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7 Keys to Making Difficult Decisions

Making decisions isn’t easy. It scares us and drains our strength, but decisions have to be made. When you make one, trust that God has everything under control, and know He works everything for His purpose and your good even if you don’t know what His specific purpose in a certain situation is or understand the good He is bringing.

Life is a dirty job. We deal with dirty hearts, dirty minds and dirty souls. We get dirty. Christianity requires difficult decisions that sometimes hurt others and hurt us. We risk our financial security and family’s safety for the hope of making a greater difference for the Kingdom. We give our time, strength, emotional energy, and money away to others who take them for granted.

We hire people, fire people and correct people. We counsel them, comfort them, and confront them. Our personal sacrifices pale compared to His rewards, but our pain is real because this world is messy.

To better help navigate life’s quandaries, here are “Seven Keys to Making Difficult Decisions.”

1) Don’t do what you want to do.—The heroes of faith often did what they didn’t want to do. Jonah wanted to flea Nineveh, but God sent Him there. Moses didn’t want to speak to Pharaoh, but he spoke anyway. Gideon wanted to keep threshing his wheat in the wine press, but wound up leading an army. They all laid down their wishes in the presence of His will. We have to do the same.

2) Don’t follow your heart.—The world tells us to follow our hearts, but scripture says the “the heart is deceitful above all things.” It leads us to decisions and directions opposite of His plans for us. So, maybe we should follow His heart and not our own. It should be also noted that, “the heart is incredibly fickle.” It turn it’s affections on whatever happens to catch it’s fancy at the moment. Don’t let your heart cloud your decisions.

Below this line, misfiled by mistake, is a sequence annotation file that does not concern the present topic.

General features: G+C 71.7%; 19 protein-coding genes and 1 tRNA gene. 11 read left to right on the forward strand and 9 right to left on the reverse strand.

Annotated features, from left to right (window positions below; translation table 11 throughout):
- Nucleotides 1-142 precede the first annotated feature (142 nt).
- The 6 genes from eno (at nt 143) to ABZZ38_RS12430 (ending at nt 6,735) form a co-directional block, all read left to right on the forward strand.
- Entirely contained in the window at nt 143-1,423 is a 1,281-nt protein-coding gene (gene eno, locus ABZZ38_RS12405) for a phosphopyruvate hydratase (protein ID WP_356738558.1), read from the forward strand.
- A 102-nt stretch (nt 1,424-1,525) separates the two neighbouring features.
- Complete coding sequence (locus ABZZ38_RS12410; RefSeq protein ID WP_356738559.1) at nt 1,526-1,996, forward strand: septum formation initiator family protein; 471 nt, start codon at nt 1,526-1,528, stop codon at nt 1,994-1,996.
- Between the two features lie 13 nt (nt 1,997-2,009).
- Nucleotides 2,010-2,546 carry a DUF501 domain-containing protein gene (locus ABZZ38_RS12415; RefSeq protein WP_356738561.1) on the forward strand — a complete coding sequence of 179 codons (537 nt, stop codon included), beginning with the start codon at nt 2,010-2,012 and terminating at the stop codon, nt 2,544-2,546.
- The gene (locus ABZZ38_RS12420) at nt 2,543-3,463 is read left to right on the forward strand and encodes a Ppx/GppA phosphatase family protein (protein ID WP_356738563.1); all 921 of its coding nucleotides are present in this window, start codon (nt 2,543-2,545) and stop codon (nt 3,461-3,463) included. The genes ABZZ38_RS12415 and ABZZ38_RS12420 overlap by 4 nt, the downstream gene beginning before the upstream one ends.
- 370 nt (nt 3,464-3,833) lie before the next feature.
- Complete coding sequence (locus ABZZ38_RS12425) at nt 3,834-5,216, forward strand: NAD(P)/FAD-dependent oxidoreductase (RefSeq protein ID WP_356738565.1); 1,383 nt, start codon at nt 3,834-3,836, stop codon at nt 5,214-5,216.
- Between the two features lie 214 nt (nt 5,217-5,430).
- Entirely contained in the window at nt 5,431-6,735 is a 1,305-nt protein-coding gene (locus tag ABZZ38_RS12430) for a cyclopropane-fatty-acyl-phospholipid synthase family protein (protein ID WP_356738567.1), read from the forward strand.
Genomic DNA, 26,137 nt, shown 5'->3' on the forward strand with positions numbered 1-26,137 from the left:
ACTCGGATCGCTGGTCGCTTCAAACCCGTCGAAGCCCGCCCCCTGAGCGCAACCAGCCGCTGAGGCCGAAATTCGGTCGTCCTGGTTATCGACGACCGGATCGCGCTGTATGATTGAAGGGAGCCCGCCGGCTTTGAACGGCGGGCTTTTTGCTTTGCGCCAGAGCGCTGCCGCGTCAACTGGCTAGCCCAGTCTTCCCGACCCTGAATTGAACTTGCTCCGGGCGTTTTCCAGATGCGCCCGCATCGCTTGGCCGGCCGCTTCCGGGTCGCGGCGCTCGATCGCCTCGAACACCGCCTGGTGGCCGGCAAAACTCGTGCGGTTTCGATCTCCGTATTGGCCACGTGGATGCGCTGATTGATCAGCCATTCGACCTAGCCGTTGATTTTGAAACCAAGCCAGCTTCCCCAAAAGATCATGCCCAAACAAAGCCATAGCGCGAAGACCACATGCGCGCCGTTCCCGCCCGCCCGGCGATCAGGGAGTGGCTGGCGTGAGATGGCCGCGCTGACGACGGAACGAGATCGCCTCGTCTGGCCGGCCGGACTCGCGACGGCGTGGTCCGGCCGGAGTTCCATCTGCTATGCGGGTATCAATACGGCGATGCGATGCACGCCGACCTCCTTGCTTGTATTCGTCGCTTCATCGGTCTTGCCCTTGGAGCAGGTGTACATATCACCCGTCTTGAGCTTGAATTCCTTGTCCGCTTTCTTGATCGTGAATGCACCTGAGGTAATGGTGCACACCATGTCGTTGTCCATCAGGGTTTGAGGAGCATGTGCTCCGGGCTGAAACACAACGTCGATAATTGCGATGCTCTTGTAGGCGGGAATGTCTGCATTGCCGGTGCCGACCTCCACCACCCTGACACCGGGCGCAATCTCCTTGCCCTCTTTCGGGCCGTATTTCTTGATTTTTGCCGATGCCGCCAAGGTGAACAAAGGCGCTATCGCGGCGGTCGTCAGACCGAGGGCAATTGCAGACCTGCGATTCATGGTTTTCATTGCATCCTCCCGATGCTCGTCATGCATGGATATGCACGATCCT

3) Ask others for advice.—Don’t make a difficult decision on your own. Moses received help on his mission from his brother, wife, and father-in-law. The disciples traveled in pairs. John the Baptist had to stand before Jesus. Jesus ministered along with His disciples. If Jesus needed a forerunner and built a team, we all need to also. Look to others for counsel and help while making decisions.

4) Don’t do what feels good.—Following God feels good sometimes but bad other times. The easiest way may not be the right way. Tending sheep was an easier job for David than leading the nation of Israel. The cross felt bad. Your feelings shouldn’t dictate your decisions. Sometimes, the right decision brings pain now and joy later.

5) Don’t expect God to give you all the details.—He give us a mission, but He’s not our travel agent. He gave us His word, He gives us His Spirit, but He doesn’t give us all the details. God gives us choices so that we will grow. There may be more than one good decision you can make. If God hasn’t spoken clearly to your heart, move forward in faith, trusting that if He has something to say, He will say it.

6) Expect success and failure.—Almost every Old Testament prophet failed in their mission to turn the nation away from idols even though they obeyed God’s word to them. They preached hard, but the nation of Israel fell harder. Paul tried time and time again to reach certain places and failed. He tried to go into Asia, and the Lord stopped him. He also rocked the city Ephesus with with the power of the Gospel. Sometimes, our failures are more important to our characters than our success. Don’t expect failure, but don’t be surprised when it happens. The right decision doesn’t guarantee worldly success.

7) Listen to the Holy Spirit.—God’s not dead, God’s not deaf and God’s not mute. Close your mouth and slow down so that you may hear Him speak. Stop running after things that lack eternal value and let Him speak. If He doesn’t speak that’s fine, just continue on your last known course until further orders.

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